I was only a kindergartner the first time I thought about what heaven looked like.
I remember the moment as clearly as if it had happened this morning. I sat at the end of the sidewalk in front of the house on my grandparents' farm. The warm afternoon sun danced on the leaves of the sycamore trees over head. A small, steady flow of water whorled down the lane, creating a miniature stream that zigged and zagged around the twigs and rocks and uneven land that blocked its path.
Occassionally, I would dip my hand in the current. Despite my best efforts to dam it up, the water continued to flow. For some reason, the struggle to stop it amused me, and in that amusement, I started thinking about happiness.
Nothing made me happier than spending time at Grandpa and Grandma's house. Not only was there an unending supply chocolate stars and Juicy Fruit gum, there was a sense of love and peace and security that only grandparents can offer.
And there were cousins. Lots of them.
You see, I've always thought of myself as somewhat of an afterthought. I'm the baby of my immediate family, more than six years younger than my next oldest sister. I didn't form a strong bond with my siblngs until much later in life.
But, like I said, I had cousins. Lots of them.
And there are two in particular that I think of as sisters: Jill and Amy.
Whenever we were together -- especially at Grandpa and Grandma's house -- I felt comfortable, like I belonged. We laughed a lot. We played hard. We would disappear for hours at a time on the vast, beautiful farmland near the Yellow Banks of the Elkhorn River.
I remembered thinking then: This is my idea of heaven. This is what it's like. And I remembered being excited for the time when that heaven was all I knew. Every day. Forever and ever. Amen.
Because it was awesome.
Time marched on, as unstoppable as that stream of water flowing down the lane.
Jill, Amy and I were married in consecutive years. They both married their high school sweethearts, big, lovable teddybears who could brighten anyone's day with a simple expression.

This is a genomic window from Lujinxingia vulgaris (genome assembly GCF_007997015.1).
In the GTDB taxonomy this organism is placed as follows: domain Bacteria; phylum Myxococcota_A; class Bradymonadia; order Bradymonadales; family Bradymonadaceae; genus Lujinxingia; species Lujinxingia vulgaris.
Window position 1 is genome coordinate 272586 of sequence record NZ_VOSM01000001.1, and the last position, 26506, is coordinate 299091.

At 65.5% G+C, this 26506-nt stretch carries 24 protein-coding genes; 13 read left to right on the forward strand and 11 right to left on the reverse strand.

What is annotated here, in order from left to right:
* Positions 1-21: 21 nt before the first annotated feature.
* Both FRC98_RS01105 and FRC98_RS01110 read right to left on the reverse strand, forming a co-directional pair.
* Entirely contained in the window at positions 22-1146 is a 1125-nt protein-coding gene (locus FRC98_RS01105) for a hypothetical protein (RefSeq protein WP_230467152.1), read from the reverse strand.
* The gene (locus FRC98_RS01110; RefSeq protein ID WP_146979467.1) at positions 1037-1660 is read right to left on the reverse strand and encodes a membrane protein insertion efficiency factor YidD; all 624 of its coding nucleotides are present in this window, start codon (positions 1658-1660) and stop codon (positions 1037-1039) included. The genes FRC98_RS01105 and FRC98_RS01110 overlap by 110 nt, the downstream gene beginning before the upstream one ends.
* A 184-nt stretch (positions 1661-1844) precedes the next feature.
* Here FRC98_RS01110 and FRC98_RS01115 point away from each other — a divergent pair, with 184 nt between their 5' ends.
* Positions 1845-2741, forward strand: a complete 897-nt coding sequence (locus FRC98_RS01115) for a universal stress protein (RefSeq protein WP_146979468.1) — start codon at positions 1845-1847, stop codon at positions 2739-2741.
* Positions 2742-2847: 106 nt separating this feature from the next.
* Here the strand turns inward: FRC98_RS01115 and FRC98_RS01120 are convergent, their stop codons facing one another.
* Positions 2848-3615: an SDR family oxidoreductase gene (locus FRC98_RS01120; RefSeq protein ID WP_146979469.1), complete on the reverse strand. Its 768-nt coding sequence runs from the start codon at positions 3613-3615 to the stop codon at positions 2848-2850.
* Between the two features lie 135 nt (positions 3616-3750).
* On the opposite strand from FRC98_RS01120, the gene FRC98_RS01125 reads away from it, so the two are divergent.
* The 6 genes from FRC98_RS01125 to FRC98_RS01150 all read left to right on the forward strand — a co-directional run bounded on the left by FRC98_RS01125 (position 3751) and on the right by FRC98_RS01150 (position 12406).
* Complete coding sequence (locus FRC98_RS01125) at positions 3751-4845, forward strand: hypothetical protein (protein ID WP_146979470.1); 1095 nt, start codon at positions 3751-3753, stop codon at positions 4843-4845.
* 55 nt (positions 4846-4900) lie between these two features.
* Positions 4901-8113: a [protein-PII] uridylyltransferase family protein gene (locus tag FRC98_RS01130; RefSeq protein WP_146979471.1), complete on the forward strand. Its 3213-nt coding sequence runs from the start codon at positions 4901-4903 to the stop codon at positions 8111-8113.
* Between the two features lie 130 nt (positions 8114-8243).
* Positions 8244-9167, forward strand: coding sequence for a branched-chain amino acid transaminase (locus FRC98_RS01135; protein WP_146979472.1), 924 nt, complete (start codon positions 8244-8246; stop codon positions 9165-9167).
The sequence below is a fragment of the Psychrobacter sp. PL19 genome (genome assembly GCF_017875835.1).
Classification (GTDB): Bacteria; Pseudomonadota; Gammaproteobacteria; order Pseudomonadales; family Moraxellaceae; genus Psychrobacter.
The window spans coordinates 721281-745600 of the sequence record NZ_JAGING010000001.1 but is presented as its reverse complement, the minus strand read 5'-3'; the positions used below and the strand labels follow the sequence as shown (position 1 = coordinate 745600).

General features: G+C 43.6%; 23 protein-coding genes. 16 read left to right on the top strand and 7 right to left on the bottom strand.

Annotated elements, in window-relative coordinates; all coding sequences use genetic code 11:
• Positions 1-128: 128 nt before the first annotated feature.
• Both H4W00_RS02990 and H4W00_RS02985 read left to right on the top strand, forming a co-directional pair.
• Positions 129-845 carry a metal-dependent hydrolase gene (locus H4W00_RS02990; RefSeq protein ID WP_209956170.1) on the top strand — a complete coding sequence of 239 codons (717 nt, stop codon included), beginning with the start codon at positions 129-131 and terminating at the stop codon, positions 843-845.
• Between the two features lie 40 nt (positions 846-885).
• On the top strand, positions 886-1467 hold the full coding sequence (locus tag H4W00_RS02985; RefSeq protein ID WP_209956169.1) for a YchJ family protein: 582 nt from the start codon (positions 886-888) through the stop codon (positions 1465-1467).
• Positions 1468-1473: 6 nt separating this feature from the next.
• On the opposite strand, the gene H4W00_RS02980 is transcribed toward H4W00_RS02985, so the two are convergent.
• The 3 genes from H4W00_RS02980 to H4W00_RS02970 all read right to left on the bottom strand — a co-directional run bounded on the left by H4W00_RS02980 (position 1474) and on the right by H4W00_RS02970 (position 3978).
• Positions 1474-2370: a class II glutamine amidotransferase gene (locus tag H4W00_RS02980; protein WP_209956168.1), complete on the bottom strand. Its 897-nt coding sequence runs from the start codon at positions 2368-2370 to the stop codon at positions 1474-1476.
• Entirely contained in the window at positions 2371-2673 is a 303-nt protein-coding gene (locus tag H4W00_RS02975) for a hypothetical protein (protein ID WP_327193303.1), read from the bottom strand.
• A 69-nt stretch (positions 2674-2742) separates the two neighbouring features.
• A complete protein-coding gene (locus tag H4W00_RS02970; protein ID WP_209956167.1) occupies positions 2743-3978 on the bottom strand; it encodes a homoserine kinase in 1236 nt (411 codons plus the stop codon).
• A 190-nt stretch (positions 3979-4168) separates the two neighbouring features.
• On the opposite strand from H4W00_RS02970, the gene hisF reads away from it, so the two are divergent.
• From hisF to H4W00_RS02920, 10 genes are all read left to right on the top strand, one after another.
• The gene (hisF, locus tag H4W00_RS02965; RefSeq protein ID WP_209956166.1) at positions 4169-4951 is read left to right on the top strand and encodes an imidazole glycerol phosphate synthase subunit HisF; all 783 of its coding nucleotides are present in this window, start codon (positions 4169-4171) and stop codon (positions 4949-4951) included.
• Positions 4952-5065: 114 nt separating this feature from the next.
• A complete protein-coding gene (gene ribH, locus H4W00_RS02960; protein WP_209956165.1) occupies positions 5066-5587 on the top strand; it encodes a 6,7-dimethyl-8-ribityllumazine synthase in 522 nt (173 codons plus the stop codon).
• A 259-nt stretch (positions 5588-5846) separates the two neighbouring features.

We were all in each other's weddings. (Well, we all would have been in each other's weddings if yours truly's due date with baby No. 1 would have been anything other than the same week as Amy's wedding.)
For that reason, Amy was one of the first people I told when I found out I was pregnant. She also was one of the first people I called when my Molly was born. I figured I'd make up for messing up her wedding party plans by giving birth to my first child on Amy's birthday. (Actually, I didn't plan it that way. It just happened.)
But she managed to one-up me with birthday sharing when her children were born: Her oldest was born on my nephew's birthday in September, her second child was born on my other nephew's birthday in October.
(She didn't plan them that way. They just happened.) When she announced her third baby was due in early March, I jokingly asked if she was going to make my third nephew share a birthday with one of her kids, too. After all, his birthday was March 24.
She just laughed and said no. And she was right: Lawson, the baby of her family, was born in late February 2007.
We disconnected for a bit after that, our regular contact faded in the craze of everyday life with children.
We'd keep up on Facebook, but time always seemed to get away from us. At annual family reunions, we both lamented how ridiculous it was that we lived a mere 20 miles away from each other, but we only found time to engage in real conversations when something big drew us together.
Our children loved playing together on the farm, and it was comforting for me to know that my kids had found the same appreciation I felt for the closeness of a big, extended family. After all, cousins - no matter how far removed - are just siblings who haven't lived with you long enough to be annoyed by your quirks. At the end of each reunion, I would promise myself that I'd not let time slip away like that again.
"Life's too short to not spend time with the people who played such a big role in the person you eventually became," I would say.
But I'd forget. Time would slip away again, and before I knew it, another year would come and go.
We were gearing up for another reunion last weekend when we got the call.
The only words I remember hearing were "Accident," "Tragedy," and "Lawson." I tried to speak, but all I could do was sob.
Since then, I've been trying to wrap my mind around it. But I cannot imagine the pain of enduring such a loss.
I can't imagine what it must be like for Amy and her family, to have the very definitions of life and love and laughter as you know it change in a split second.
Just the thought rocks me to the core of my being.
I haven't slept much in the past few days. In the darkness and silence, I've prayed many times for God to give Amy and her family comfort and strength to endure this nightmare. But in mid-prayer, my mind keeps skipping back to last summer's family reunion, when Lawson and Blake, his best buddy (and cousin, might I add) kept turning the hose on in the outdoor volleyball court. They were making rivers in the sand.
At 3 o'clock this morning, it occurred to me that maybe those memories were God's response.
I think it might be His way of saying, "This was Lawson's idea of heaven, too. And he's ok."
It may not be much comfort right now, but I hope it brings peace in the long run.
Love to you, Amy, Lawrence, Ashley & Buddy. May God guide you through this dark valley in ways that only He could.